Even when people don’t know much astrology, they know more than they think. The energies of the planets and signs match the archetypes of the mythological characters the planets (and the signs they rule) are named for. For instance, when I say Venus (which rules Taurus and Libra), you understand the archetype of Venus. When I say Pluto (which rules Scorpio), you know that is Hades, Jupiter – Zeus, Saturn – Chronos, Juno – Hera, etc. Just by living in the world and reading a few children’s stories, you have a basic ability to understand the energies in astrology.
When I tell someone an astrological truth, I like to include the astrology itself, the terms, because otherwise it can sound like I’m pulling stuff out of my butt. We have free will, and all the energies are neutral until directed. That is, for instance, Venus is not always beauty personified; she can also be a vain bitch. Pluto is not just death/negativity/hell; he is also a necessary part of life, part of any cycle of transformation, rebirth, like the phoenix. There is no good or bad, but there is yin/yang. Signs and planets have yin/yang polarities.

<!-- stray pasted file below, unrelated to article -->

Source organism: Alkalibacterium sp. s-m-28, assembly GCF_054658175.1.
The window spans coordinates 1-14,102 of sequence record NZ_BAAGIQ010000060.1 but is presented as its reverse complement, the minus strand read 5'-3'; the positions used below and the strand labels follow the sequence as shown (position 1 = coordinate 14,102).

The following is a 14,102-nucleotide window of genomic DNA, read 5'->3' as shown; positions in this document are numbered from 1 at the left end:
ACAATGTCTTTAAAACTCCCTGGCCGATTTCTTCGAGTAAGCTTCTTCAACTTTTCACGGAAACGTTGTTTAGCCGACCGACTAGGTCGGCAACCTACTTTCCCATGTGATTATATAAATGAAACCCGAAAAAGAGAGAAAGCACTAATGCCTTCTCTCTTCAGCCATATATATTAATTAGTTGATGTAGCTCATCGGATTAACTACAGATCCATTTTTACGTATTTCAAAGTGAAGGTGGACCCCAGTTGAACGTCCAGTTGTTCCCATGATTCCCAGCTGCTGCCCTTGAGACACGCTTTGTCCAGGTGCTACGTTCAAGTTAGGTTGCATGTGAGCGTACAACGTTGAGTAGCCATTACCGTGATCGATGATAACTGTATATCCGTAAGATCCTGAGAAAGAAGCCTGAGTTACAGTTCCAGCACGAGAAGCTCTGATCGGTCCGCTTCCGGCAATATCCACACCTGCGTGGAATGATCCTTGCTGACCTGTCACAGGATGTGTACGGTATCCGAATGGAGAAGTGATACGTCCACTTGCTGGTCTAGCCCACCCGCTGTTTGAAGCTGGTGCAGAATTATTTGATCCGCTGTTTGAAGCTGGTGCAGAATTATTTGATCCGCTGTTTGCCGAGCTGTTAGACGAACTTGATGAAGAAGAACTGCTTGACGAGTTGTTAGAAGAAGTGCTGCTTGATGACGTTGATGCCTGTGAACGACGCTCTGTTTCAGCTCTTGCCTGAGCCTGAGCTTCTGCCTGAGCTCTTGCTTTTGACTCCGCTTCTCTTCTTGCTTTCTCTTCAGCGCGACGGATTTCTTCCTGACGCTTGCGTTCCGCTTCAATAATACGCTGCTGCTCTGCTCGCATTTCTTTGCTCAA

No matter how “great” or “bad” the energy signatures present, you cannot predict how someone will use them. Some people take dirt and shape it into a masterpiece. Some will use a magic carpet as a doormat. The best chart in the world is no guarantee of success. The toughest one is not a sign of failure. In fact, some of the biggest shleps have easy charts, and the world’s highest performers tend to have a high degree of challenge. This holds true in synastry as well (comparing charts), the markers of compatibility in relationship. The person can be perfect for you on paper, but if one or both of you are not using your energy in a healthy way, it won’t work out.
Challenge is obvious; you work to overcome. Ease can be misleading. It can become the opium den one retreats to in order to avoid the challenge. That’s a trap and leads to stagnation. Satisfaction in the moment, that does not foster growth, is not sustainable. If you’re no longer growing, you’re dying. Onward ho! (No, I’m not calling you a ho; it’s a westerny figure of speech)